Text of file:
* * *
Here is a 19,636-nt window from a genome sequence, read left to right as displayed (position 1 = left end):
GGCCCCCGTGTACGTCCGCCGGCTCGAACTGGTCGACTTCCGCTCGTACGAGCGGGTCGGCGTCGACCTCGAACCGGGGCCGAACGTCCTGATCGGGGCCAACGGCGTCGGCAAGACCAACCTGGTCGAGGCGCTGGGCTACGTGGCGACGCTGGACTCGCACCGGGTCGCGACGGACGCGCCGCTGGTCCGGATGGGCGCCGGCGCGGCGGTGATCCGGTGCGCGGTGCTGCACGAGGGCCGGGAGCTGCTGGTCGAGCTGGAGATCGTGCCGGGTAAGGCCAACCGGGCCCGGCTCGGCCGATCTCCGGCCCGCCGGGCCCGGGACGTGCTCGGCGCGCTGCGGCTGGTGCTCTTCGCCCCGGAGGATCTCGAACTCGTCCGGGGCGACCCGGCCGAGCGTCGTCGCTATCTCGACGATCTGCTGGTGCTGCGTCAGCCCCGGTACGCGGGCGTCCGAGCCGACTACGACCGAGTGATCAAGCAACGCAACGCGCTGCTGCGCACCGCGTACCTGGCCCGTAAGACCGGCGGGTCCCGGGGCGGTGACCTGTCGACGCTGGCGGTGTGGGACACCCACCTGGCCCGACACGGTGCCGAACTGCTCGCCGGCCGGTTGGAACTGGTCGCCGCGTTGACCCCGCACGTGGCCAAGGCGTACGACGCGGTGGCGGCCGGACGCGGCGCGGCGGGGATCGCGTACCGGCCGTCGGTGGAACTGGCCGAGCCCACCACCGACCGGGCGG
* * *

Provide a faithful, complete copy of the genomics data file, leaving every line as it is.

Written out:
Here is a 19,636-nt window from a genome sequence, read left to right as displayed (position 1 = left end):
GGCCCCCGTGTACGTCCGCCGGCTCGAACTGGTCGACTTCCGCTCGTACGAGCGGGTCGGCGTCGACCTCGAACCGGGGCCGAACGTCCTGATCGGGGCCAACGGCGTCGGCAAGACCAACCTGGTCGAGGCGCTGGGCTACGTGGCGACGCTGGACTCGCACCGGGTCGCGACGGACGCGCCGCTGGTCCGGATGGGCGCCGGCGCGGCGGTGATCCGGTGCGCGGTGCTGCACGAGGGCCGGGAGCTGCTGGTCGAGCTGGAGATCGTGCCGGGTAAGGCCAACCGGGCCCGGCTCGGCCGATCTCCGGCCCGCCGGGCCCGGGACGTGCTCGGCGCGCTGCGGCTGGTGCTCTTCGCCCCGGAGGATCTCGAACTCGTCCGGGGCGACCCGGCCGAGCGTCGTCGCTATCTCGACGATCTGCTGGTGCTGCGTCAGCCCCGGTACGCGGGCGTCCGAGCCGACTACGACCGAGTGATCAAGCAACGCAACGCGCTGCTGCGCACCGCGTACCTGGCCCGTAAGACCGGCGGGTCCCGGGGCGGTGACCTGTCGACGCTGGCGGTGTGGGACACCCACCTGGCCCGACACGGTGCCGAACTGCTCGCCGGCCGGTTGGAACTGGTCGCCGCGTTGACCCCGCACGTGGCCAAGGCGTACGACGCGGTGGCGGCCGGACGCGGCGCGGCGGGGATCGCGTACCGGCCGTCGGTGGAACTGGCCGAGCCCACCACCGACCGGGCGG